Posted in Ubuzima Journal
first quarter 2012
By Dr. Agnes Binagwaho
As we embark on yet another year, it is time to check our bearings and determine the direction we want events in the health sector to take during 2012.
While there is no fault in celebrating our achievements in the past year, maintaining those gains should be the overarching priority for 2012. The gains in the health sector are always fragile and could easily be lost if we are not focused. Ten years ago, infectious diseases were killing us. Now those are contained but because they are still there we should not relax our vigilance. The gains made against HIV can be lost in as short a time as one year if we relax our guard.
We shall continue to see progress in the areas where we have done well and this is translating into reductions in the incidence of malaria, HIV/AIDs and TB. For children we are introducing the rotavirus vaccine this year. Two and half years ago we introduced the vaccine for pneumonia and as a result pneumonia has decreased.
We have made good progress across all the infectious disease profile and people are living healthier and longer. According to the National Institute of Statistics, the average Rwandan can now expect to live as long as 55 years.
It is a modest number that is at the same time significant in our setting. This year we need to begin focusing on the long term by anticipating health problems that are likely to arise in the not too distant future and preparing solutions now. As the health of our population gets better, they will start to experience health problems related to longevity. So we shall need to focus on those new problems that are changing our epidemiology. Simply by people beginning to live longer we are starting to see cancer and other non-communicable diseases emerge as public health issues.
This means that we have to be prepared to tackle the new diseases that are beginning to emerge in the population such as hypertension, heart disease, metabolic diseases etc. We are also beginning to see that deaths from motor accidents or other injury are beginning to overtake other causes. This is not necessarily because there has been an increase in the rate of accidents but there has been a reduction in other causes of mortality and morbidity.
The simple message from this trend is that we need to focus on non-communicable diseases since communicable diseases are now under control.
There are many areas where we can act on non-communicable diseases and others where we cannot act immediately. An area where we can act immediately and where we have already started is cancer. And even in cancer, it is not all cancer as the initial focus is on women and children. It is not that we are neglecting men but because affordable solutions targeting these cancers happen to be available on the market at this material time. On the other hand we cannot work on everything at the same time.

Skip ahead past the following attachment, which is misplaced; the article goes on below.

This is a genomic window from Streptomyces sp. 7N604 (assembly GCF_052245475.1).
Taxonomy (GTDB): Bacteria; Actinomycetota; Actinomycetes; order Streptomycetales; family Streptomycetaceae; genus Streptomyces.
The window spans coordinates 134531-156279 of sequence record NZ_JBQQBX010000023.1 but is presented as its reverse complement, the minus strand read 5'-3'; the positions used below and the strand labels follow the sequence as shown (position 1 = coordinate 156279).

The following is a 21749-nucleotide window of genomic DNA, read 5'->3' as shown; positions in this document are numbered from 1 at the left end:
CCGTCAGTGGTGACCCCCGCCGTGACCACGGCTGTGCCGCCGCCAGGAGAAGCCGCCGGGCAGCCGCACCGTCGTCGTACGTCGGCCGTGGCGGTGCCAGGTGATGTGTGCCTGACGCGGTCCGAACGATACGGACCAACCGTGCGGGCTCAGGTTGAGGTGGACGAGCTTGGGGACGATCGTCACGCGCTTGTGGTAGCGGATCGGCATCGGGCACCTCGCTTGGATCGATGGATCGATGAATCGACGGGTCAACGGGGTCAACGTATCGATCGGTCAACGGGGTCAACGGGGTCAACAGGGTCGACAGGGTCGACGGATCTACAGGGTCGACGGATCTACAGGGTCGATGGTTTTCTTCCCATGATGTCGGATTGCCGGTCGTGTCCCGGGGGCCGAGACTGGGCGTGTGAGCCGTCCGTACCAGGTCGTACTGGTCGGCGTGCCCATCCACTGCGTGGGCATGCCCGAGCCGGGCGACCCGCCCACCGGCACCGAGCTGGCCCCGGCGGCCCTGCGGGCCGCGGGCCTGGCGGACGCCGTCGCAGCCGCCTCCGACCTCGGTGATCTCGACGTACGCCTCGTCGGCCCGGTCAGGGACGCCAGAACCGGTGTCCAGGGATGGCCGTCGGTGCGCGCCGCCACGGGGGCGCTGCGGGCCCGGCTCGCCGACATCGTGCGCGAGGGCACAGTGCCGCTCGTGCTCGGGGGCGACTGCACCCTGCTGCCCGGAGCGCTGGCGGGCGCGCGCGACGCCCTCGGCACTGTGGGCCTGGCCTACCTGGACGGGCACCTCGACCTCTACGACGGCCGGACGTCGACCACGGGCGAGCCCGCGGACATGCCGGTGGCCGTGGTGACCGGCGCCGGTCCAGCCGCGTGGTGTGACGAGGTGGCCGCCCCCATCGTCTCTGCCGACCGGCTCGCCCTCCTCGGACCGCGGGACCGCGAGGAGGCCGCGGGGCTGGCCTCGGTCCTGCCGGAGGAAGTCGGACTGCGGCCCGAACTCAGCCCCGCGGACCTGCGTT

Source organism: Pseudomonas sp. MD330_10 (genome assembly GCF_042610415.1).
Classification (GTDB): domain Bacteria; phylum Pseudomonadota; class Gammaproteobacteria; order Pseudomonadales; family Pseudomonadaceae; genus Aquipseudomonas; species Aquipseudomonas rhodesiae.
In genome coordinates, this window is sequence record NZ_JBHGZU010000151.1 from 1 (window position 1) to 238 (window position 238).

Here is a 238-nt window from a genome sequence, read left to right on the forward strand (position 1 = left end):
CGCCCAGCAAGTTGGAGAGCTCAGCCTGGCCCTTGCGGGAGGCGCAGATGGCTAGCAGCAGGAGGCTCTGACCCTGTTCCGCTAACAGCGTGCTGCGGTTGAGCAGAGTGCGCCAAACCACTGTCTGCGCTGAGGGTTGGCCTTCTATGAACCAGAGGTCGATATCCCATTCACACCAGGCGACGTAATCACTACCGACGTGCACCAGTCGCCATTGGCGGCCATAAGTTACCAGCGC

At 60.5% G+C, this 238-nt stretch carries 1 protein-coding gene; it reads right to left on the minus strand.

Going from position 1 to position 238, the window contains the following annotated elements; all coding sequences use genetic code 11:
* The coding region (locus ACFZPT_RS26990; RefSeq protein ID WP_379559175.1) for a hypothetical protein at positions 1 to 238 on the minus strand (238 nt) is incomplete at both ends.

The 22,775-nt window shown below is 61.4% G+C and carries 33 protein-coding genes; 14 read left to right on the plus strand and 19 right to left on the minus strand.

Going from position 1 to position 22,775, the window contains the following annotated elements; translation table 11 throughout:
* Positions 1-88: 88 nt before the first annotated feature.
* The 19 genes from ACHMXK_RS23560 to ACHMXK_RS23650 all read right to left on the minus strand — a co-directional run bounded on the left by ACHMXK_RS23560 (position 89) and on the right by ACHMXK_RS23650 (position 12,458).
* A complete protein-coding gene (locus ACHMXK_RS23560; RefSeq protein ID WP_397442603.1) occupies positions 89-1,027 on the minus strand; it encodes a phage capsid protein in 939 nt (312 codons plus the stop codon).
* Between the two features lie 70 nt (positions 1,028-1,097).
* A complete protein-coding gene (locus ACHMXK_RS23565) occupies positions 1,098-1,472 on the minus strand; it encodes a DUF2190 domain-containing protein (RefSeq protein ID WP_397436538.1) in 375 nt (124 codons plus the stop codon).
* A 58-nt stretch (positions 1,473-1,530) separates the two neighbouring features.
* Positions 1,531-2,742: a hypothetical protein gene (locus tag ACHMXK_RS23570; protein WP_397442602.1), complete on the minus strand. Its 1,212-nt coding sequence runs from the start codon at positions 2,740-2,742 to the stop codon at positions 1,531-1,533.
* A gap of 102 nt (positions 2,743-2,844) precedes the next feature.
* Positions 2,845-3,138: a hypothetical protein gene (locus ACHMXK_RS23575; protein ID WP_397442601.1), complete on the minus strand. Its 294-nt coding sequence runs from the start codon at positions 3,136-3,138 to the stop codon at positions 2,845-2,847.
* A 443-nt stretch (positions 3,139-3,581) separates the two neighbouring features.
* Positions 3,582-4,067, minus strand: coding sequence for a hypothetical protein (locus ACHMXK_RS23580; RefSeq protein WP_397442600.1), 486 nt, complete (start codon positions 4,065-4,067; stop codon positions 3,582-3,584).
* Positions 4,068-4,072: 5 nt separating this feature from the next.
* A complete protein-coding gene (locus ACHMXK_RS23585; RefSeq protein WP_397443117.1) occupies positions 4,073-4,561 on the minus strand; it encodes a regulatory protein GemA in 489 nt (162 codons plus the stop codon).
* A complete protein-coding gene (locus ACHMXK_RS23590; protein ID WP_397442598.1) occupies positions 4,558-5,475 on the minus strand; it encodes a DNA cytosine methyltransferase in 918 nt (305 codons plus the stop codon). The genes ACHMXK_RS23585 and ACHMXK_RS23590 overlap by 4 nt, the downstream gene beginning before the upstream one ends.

For women we are taking action against cervical and breast cancer by detection and early treatment. A vaccine against cervical cancer is also available providing an affordable and sustainable solution.
We are also going to act on a series of cancers affecting children. We are finalizing the protocols, the guidelines and policies.
We are taking on those cancers against which we can act immediately and which are also the most frequent. For example Lymphoma affects mainly children and there is something that can be done about it. We are not going to wait for big infrastructure but handle whatever we can within the present means. We shall then create facilities for cancer care knowledge. For those for whom it may be too late to offer successful treatment, we shall opt for palliative care.
The guiding philosophy is that Rwanda will always prioritize the most acute problem. So we can now focus on the next major killers and go on like that until such a time as we reach the level of the developed world.
Quality and value for money
The other area of focus this year will be improved management of the health sector to achieve more value with fewer resources as global fund resources are decreasing. Quality of care will come under increased scrutiny as we seek to maximize value from our resources.
Quality care has two sides – the science and the way to implement that science. After that you have the human dimension, the customer care. Already there is progress. When a population is healthy and when you empower them on their rights, they are more demanding. Before, expectations were low because it was the time when you had just two doctors per district hospital. But now we expect quality because the numbers have started to be significant and on the other hand we have pushed the people to demand quality care.
At one time, many people who were visiting our health facilities would find a good doctor with skills who was critically short on customer care. Today people are legitimately complaining because they expect both quality care and customer care. I may be a good and highly skilled doctor but if am rude that undermines the quality of my overall output.
On the other extreme you could have someone who may not be even be qualified but has great customer care and people actually prefer to consult him or her just because of that. This happens a lot in our country and potentially creates dangerous gaps in our health system if people choose to seek care from non-professionals. So doctors in the formal sector need to provide the full package of knowledge, science and customer care.